Document Type

Article

Publication Date

2008

Keywords

patent, commercial success, secondary considerations, prospect theory, law and economics

Abstract

Courts often use the extent of a patented invention’s commercial success as crucial nontechnical proof of the patent’s validity. Relying on misguided economic reasoning, most courts use revenue as the primary yardstick for commercial success. This Note argues that courts instead should use profits as the proper measure of an invention’s commercial success. Current jurisprudence’s use of revenue reflects the flawed premise that firms maximize revenues rather than maximizing profits. As a result, courts will often find commercial success when the financial data suggest otherwise and vice versa. This Note finds the accounting and economic issues involved to be insubstantial, while requiring a threshold profit showing could materially further judicial economy.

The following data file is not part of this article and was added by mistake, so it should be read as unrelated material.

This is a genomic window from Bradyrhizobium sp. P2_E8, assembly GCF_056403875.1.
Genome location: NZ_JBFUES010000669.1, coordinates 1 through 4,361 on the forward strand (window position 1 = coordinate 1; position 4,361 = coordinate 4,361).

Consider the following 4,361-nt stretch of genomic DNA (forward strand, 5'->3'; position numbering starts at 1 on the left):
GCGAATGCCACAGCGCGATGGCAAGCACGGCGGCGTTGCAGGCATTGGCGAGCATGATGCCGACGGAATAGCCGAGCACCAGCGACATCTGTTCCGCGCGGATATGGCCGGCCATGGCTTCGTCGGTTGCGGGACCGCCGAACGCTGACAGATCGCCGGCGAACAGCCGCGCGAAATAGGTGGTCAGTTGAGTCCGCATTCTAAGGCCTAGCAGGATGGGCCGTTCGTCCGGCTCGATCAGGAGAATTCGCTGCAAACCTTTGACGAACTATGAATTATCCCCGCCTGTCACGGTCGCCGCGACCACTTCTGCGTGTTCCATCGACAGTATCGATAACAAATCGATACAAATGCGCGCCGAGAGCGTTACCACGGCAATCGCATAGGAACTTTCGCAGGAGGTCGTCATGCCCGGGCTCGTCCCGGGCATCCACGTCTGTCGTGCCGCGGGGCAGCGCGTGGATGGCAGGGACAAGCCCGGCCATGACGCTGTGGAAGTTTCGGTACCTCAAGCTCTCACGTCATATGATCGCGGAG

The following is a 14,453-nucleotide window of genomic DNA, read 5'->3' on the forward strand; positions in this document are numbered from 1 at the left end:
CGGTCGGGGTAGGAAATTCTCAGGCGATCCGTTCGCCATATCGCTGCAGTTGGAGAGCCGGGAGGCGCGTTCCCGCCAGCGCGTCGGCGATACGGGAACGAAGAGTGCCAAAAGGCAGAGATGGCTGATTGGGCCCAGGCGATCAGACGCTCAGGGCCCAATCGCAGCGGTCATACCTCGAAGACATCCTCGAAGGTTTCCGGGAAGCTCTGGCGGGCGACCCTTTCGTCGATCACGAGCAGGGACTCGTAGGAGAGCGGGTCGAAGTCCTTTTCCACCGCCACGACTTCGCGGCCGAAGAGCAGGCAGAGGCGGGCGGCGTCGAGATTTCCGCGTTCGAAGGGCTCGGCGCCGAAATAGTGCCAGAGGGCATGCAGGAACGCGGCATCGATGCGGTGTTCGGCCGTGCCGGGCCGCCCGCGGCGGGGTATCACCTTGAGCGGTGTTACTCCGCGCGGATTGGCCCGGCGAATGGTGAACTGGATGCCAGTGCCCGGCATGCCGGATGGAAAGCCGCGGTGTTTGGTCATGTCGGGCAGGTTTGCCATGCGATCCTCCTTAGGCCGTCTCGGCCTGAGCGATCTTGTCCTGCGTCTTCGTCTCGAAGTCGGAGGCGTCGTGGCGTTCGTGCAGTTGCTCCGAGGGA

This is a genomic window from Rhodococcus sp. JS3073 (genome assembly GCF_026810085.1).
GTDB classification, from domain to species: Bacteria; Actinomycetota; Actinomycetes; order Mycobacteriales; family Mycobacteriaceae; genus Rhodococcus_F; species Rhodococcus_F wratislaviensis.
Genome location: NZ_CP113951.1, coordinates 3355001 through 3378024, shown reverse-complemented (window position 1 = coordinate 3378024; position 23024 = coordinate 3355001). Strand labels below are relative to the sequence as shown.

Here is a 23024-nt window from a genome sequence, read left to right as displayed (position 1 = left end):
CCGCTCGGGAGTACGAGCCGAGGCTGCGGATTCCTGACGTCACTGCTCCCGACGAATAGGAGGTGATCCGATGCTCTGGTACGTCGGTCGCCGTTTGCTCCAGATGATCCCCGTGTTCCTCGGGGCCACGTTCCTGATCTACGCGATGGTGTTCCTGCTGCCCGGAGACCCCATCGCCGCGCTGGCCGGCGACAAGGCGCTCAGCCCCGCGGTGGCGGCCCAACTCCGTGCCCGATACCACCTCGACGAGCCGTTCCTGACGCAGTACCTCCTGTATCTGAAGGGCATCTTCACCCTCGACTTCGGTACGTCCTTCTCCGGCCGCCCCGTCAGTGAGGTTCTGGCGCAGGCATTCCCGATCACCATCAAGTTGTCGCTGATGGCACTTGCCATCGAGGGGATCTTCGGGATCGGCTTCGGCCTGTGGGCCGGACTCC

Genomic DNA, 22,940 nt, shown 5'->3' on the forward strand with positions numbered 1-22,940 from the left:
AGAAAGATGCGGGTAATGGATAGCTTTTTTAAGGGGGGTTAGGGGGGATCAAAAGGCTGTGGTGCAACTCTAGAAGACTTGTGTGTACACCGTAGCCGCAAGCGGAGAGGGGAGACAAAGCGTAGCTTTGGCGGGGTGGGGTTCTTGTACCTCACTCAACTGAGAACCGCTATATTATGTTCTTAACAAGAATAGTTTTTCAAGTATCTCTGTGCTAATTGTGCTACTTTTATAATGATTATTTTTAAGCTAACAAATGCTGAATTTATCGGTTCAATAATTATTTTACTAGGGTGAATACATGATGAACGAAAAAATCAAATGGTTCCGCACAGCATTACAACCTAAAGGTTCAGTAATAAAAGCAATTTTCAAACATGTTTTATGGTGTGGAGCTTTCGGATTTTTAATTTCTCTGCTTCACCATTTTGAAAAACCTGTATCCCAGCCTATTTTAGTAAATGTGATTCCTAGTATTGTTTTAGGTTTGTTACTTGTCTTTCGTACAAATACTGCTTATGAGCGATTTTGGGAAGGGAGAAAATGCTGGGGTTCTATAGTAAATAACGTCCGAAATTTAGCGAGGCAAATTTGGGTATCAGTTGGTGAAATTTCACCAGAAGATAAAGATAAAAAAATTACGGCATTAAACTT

Journal

117 Yale Law Journal 642 (2008).

Disciplines

Commercial Law | Intellectual Property | Law and Economics

Recommended Citation

117 Yale Law Journal 642 (2008).